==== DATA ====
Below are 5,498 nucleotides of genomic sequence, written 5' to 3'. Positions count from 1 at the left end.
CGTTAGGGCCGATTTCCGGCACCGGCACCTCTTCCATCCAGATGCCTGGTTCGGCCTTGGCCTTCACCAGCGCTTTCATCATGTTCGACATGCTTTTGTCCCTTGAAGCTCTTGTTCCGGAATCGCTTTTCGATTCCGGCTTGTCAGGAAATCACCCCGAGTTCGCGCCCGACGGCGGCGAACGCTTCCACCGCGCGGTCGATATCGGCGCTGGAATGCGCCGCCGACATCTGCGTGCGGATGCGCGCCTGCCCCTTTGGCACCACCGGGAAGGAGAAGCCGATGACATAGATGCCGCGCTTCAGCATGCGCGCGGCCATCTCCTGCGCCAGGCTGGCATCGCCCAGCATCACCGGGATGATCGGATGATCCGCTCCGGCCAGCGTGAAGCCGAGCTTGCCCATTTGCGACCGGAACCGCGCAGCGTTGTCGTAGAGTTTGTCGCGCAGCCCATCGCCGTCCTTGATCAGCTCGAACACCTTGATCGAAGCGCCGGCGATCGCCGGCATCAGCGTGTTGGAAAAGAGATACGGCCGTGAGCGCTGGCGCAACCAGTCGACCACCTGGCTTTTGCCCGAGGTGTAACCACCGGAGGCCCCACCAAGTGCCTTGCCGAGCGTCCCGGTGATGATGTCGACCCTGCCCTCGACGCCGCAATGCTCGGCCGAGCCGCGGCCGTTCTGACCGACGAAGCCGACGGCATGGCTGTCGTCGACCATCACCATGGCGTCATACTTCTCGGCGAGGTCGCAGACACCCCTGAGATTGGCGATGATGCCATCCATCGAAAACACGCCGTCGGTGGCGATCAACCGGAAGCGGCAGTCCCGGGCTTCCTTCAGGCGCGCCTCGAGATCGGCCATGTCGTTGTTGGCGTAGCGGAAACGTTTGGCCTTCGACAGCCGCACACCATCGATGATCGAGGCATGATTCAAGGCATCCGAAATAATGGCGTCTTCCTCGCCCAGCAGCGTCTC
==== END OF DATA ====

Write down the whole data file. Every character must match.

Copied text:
Below are 5,498 nucleotides of genomic sequence, written 5' to 3'. Positions count from 1 at the left end.
CGTTAGGGCCGATTTCCGGCACCGGCACCTCTTCCATCCAGATGCCTGGTTCGGCCTTGGCCTTCACCAGCGCTTTCATCATGTTCGACATGCTTTTGTCCCTTGAAGCTCTTGTTCCGGAATCGCTTTTCGATTCCGGCTTGTCAGGAAATCACCCCGAGTTCGCGCCCGACGGCGGCGAACGCTTCCACCGCGCGGTCGATATCGGCGCTGGAATGCGCCGCCGACATCTGCGTGCGGATGCGCGCCTGCCCCTTTGGCACCACCGGGAAGGAGAAGCCGATGACATAGATGCCGCGCTTCAGCATGCGCGCGGCCATCTCCTGCGCCAGGCTGGCATCGCCCAGCATCACCGGGATGATCGGATGATCCGCTCCGGCCAGCGTGAAGCCGAGCTTGCCCATTTGCGACCGGAACCGCGCAGCGTTGTCGTAGAGTTTGTCGCGCAGCCCATCGCCGTCCTTGATCAGCTCGAACACCTTGATCGAAGCGCCGGCGATCGCCGGCATCAGCGTGTTGGAAAAGAGATACGGCCGTGAGCGCTGGCGCAACCAGTCGACCACCTGGCTTTTGCCCGAGGTGTAACCACCGGAGGCCCCACCAAGTGCCTTGCCGAGCGTCCCGGTGATGATGTCGACCCTGCCCTCGACGCCGCAATGCTCGGCCGAGCCGCGGCCGTTCTGACCGACGAAGCCGACGGCATGGCTGTCGTCGACCATCACCATGGCGTCATACTTCTCGGCGAGGTCGCAGACACCCCTGAGATTGGCGATGATGCCATCCATCGAAAACACGCCGTCGGTGGCGATCAACCGGAAGCGGCAGTCCCGGGCTTCCTTCAGGCGCGCCTCGAGATCGGCCATGTCGTTGTTGGCGTAGCGGAAACGTTTGGCCTTCGACAGCCGCACACCATCGATGATCGAGGCATGATTCAAGGCATCCGAAATAATGGCGTCTTCCTCGCCCAGCAGCGTCTC